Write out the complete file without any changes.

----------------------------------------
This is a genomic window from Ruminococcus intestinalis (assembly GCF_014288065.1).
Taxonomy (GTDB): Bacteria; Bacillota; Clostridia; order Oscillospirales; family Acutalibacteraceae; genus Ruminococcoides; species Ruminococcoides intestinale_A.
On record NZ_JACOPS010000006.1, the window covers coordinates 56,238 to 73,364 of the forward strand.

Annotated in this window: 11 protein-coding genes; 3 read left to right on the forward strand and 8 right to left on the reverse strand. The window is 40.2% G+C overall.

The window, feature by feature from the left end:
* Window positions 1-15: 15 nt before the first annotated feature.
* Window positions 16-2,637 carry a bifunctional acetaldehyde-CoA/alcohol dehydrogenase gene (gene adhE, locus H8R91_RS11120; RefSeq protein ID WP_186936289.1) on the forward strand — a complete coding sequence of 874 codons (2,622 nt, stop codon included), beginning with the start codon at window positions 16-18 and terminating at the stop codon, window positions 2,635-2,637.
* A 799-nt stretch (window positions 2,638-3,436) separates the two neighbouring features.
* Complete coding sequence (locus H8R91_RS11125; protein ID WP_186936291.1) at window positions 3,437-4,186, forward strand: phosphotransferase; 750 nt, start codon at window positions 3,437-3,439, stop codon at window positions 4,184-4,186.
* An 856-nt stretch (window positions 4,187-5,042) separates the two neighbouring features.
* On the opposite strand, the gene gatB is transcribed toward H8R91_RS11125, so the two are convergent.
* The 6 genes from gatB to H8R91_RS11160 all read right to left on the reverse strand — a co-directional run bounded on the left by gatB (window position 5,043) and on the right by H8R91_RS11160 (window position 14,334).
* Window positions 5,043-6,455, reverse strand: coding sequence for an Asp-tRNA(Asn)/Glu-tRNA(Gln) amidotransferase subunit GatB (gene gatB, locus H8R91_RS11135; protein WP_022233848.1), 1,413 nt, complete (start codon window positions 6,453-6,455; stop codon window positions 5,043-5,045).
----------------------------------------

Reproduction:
This is a genomic window from Ruminococcus intestinalis (assembly GCF_014288065.1).
Taxonomy (GTDB): Bacteria; Bacillota; Clostridia; order Oscillospirales; family Acutalibacteraceae; genus Ruminococcoides; species Ruminococcoides intestinale_A.
On record NZ_JACOPS010000006.1, the window covers coordinates 56,238 to 73,364 of the forward strand.

Annotated in this window: 11 protein-coding genes; 3 read left to right on the forward strand and 8 right to left on the reverse strand. The window is 40.2% G+C overall.

The window, feature by feature from the left end:
* Window positions 1-15: 15 nt before the first annotated feature.
* Window positions 16-2,637 carry a bifunctional acetaldehyde-CoA/alcohol dehydrogenase gene (gene adhE, locus H8R91_RS11120; RefSeq protein ID WP_186936289.1) on the forward strand — a complete coding sequence of 874 codons (2,622 nt, stop codon included), beginning with the start codon at window positions 16-18 and terminating at the stop codon, window positions 2,635-2,637.
* A 799-nt stretch (window positions 2,638-3,436) separates the two neighbouring features.
* Complete coding sequence (locus H8R91_RS11125; protein ID WP_186936291.1) at window positions 3,437-4,186, forward strand: phosphotransferase; 750 nt, start codon at window positions 3,437-3,439, stop codon at window positions 4,184-4,186.
* An 856-nt stretch (window positions 4,187-5,042) separates the two neighbouring features.
* On the opposite strand, the gene gatB is transcribed toward H8R91_RS11125, so the two are convergent.
* The 6 genes from gatB to H8R91_RS11160 all read right to left on the reverse strand — a co-directional run bounded on the left by gatB (window position 5,043) and on the right by H8R91_RS11160 (window position 14,334).
* Window positions 5,043-6,455, reverse strand: coding sequence for an Asp-tRNA(Asn)/Glu-tRNA(Gln) amidotransferase subunit GatB (gene gatB, locus H8R91_RS11135; protein WP_022233848.1), 1,413 nt, complete (start codon window positions 6,453-6,455; stop codon window positions 5,043-5,045).